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Archeologists dig through dirt in Windsor’s neighbourhood of Sandwich, where Indigenous artifacts were unearthed during construction. (Dale Molnar/CBC) Archeologists are carefully hunting for Indigenous artifacts in the city’s west end after construction crews discovered shards of pottery and other items last week.

Workers came across the artifacts, which included a stone drill and fragments of slate used to make tools, while working on a new roundabout that will feature life-sized statues of iconic War of 1812 figures General Sir Isaac Brock and Chief Tecumseh.

"We’re making sure that, as history’s being commemorated by building the roundabout, the history in the ground is being paid attention to as well," said Jim Molnar, archeologist with the Hamilton-based Fisher Archaeological Consulting. Jim Molnar, an archaeologist with Hamilton-based Fisher Archaeological Consulting, is leading a team that is looking for Indigenous artifacts after a discovery last week from construction crews building the new west-end roundabout. (Dale Molnar/CBC) The team is expected to continue digging for the rest of the week, which has slowed down construction slightly, explained Wes Hicks, the city’s senior manager of infrastructure and geomatics.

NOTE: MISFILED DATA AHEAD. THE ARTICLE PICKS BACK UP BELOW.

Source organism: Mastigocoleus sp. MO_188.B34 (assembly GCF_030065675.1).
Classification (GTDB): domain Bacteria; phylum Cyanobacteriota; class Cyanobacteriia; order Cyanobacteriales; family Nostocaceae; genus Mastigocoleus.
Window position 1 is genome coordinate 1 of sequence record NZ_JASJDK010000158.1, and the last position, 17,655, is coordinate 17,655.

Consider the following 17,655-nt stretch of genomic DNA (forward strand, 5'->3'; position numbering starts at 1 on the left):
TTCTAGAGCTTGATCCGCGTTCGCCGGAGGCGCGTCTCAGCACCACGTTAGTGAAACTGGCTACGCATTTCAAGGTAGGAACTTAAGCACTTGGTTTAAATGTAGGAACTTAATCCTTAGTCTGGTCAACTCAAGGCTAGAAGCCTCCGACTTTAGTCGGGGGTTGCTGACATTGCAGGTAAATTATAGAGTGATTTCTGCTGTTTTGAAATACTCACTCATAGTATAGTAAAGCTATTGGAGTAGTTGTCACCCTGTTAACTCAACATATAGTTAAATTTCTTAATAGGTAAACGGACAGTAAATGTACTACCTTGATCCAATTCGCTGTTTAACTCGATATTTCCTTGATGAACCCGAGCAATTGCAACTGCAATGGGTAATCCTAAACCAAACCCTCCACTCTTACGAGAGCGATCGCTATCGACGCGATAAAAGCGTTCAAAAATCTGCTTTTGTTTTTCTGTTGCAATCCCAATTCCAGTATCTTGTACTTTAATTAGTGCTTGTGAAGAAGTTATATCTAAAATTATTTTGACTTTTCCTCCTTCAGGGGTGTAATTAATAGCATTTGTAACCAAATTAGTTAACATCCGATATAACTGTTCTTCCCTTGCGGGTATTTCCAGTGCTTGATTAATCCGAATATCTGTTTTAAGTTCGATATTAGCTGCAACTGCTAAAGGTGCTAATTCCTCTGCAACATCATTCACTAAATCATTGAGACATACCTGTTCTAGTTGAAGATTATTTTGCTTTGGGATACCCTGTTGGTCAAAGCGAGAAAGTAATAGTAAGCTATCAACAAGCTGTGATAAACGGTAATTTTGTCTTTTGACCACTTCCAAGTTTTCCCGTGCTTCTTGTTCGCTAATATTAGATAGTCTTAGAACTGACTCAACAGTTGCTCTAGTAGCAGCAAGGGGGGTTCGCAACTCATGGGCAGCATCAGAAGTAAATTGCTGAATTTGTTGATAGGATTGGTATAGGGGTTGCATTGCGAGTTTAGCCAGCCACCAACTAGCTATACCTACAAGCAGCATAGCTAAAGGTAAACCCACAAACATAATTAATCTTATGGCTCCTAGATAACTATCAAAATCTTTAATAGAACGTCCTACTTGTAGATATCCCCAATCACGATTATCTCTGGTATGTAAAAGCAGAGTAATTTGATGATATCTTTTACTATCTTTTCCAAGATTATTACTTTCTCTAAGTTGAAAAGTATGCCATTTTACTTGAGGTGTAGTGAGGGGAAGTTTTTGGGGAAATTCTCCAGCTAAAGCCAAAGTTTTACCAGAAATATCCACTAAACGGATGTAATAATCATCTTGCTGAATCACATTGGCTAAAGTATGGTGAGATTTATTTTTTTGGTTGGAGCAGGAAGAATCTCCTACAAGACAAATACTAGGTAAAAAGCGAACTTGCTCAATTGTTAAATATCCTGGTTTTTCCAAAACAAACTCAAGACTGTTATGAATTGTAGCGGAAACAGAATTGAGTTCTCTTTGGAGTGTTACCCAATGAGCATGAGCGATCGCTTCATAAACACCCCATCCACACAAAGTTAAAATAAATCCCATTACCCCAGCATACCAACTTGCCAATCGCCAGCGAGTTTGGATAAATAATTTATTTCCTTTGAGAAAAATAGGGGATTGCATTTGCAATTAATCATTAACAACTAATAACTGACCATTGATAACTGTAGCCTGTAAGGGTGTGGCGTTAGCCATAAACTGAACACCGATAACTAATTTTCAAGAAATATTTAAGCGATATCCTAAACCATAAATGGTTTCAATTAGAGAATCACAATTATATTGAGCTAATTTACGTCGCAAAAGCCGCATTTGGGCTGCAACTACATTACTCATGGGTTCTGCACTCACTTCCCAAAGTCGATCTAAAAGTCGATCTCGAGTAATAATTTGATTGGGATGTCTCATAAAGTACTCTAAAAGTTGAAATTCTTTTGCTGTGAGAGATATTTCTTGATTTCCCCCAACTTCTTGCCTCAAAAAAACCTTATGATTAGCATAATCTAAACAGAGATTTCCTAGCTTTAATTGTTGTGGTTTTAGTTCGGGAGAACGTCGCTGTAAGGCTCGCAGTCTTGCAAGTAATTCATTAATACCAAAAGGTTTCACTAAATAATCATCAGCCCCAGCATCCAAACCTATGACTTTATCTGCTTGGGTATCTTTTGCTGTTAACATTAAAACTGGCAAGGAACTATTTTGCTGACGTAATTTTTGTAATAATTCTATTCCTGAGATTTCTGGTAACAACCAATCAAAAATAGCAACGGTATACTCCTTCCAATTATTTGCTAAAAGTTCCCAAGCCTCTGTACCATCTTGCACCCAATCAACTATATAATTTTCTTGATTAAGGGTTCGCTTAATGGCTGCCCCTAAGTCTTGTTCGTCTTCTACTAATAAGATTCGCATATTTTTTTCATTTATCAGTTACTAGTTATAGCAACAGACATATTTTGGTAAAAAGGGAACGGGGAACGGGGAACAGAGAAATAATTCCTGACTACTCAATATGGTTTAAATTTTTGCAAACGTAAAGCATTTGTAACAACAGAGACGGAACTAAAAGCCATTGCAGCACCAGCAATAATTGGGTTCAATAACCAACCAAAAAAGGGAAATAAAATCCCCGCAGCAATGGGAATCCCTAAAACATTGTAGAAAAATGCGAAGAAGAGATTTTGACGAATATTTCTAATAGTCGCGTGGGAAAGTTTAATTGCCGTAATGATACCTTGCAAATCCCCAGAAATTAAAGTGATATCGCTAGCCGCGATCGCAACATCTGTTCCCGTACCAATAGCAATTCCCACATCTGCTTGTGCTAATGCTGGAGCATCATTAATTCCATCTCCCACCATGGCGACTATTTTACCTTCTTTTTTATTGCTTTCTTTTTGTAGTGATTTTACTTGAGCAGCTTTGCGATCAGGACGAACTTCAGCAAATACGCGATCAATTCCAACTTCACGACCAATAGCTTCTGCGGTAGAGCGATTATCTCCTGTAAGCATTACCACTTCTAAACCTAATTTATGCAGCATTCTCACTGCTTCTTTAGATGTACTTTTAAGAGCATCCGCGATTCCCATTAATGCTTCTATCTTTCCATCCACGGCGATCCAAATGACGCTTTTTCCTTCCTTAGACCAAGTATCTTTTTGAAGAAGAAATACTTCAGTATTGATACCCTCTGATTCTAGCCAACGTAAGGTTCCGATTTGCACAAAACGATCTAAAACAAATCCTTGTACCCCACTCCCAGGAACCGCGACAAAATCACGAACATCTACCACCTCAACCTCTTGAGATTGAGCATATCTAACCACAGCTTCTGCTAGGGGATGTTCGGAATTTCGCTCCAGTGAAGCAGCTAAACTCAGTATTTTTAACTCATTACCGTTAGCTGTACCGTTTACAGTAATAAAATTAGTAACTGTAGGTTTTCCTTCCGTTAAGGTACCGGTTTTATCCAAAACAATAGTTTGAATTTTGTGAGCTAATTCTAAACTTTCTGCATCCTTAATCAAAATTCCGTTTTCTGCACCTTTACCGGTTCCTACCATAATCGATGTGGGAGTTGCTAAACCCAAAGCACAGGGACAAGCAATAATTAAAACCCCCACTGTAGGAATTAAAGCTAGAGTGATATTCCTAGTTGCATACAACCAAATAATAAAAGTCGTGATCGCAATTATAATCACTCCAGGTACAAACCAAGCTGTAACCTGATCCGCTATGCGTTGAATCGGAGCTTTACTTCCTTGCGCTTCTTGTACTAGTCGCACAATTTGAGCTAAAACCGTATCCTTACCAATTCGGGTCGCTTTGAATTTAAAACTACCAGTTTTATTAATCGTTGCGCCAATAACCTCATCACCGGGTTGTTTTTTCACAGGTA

"The contractor is still working in areas other than where they found the artifacts," he said. "So there’s still some work that they can do."

The roundabout is expected to be completed in September. Hicks does not know if the archeology dig will delay the project.

"It’s too early yet to say for certain whether we’ll meet the target date to complete the construction," he said.

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